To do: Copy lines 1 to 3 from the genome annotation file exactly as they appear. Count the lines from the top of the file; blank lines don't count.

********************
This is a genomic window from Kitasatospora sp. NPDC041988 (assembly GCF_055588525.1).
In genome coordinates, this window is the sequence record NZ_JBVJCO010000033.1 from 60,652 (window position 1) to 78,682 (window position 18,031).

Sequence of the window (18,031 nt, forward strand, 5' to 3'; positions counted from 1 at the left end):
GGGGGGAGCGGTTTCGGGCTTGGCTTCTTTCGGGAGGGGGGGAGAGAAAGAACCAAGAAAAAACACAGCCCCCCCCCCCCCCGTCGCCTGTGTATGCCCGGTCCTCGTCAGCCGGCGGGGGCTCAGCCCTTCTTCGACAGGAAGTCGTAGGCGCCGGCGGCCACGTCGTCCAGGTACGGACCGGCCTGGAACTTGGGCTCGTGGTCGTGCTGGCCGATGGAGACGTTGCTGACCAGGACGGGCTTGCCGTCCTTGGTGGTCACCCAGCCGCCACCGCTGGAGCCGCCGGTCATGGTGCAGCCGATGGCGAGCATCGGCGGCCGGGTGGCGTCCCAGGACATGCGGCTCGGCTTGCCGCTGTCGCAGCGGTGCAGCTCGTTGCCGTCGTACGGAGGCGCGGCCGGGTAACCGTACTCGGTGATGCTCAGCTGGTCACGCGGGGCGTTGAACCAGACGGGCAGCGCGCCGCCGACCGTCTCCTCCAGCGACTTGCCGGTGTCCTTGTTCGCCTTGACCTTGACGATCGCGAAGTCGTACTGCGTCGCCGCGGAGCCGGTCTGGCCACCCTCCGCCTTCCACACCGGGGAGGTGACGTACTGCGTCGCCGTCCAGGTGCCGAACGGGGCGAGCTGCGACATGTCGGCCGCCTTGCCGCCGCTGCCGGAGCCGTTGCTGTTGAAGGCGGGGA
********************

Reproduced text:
This is a genomic window from Kitasatospora sp. NPDC041988 (assembly GCF_055588525.1).
In genome coordinates, this window is the sequence record NZ_JBVJCO010000033.1 from 60,652 (window position 1) to 78,682 (window position 18,031).

Sequence of the window (18,031 nt, forward strand, 5' to 3'; positions counted from 1 at the left end):